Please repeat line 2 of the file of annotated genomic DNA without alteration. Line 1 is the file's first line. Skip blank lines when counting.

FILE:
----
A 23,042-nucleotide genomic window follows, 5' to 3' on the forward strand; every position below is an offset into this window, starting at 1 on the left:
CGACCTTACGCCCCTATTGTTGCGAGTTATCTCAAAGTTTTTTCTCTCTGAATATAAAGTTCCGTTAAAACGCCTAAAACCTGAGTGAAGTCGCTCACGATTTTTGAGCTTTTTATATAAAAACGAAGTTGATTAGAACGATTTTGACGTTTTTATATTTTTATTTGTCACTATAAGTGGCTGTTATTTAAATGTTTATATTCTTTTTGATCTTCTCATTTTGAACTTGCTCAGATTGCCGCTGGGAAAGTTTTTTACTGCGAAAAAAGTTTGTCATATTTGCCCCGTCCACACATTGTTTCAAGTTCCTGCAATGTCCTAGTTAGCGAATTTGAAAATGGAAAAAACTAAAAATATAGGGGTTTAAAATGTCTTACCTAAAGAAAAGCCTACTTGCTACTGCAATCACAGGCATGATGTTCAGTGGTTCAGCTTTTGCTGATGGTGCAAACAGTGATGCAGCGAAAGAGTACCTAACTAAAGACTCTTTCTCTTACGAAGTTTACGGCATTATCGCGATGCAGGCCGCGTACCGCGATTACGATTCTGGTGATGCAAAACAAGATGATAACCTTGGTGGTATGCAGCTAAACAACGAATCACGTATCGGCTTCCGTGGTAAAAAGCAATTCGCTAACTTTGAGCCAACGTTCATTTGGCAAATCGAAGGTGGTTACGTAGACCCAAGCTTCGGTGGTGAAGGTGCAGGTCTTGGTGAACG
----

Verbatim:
CGACCTTACGCCCCTATTGTTGCGAGTTATCTCAAAGTTTTTTCTCTCTGAATATAAAGTTCCGTTAAAACGCCTAAAACCTGAGTGAAGTCGCTCACGATTTTTGAGCTTTTTATATAAAAACGAAGTTGATTAGAACGATTTTGACGTTTTTATATTTTTATTTGTCACTATAAGTGGCTGTTATTTAAATGTTTATATTCTTTTTGATCTTCTCATTTTGAACTTGCTCAGATTGCCGCTGGGAAAGTTTTTTACTGCGAAAAAAGTTTGTCATATTTGCCCCGTCCACACATTGTTTCAAGTTCCTGCAATGTCCTAGTTAGCGAATTTGAAAATGGAAAAAACTAAAAATATAGGGGTTTAAAATGTCTTACCTAAAGAAAAGCCTACTTGCTACTGCAATCACAGGCATGATGTTCAGTGGTTCAGCTTTTGCTGATGGTGCAAACAGTGATGCAGCGAAAGAGTACCTAACTAAAGACTCTTTCTCTTACGAAGTTTACGGCATTATCGCGATGCAGGCCGCGTACCGCGATTACGATTCTGGTGATGCAAAACAAGATGATAACCTTGGTGGTATGCAGCTAAACAACGAATCACGTATCGGCTTCCGTGGTAAAAAGCAATTCGCTAACTTTGAGCCAACGTTCATTTGGCAAATCGAAGGTGGTTACGTAGACCCAAGCTTCGGTGGTGAAGGTGCAGGTCTTGGTGAACG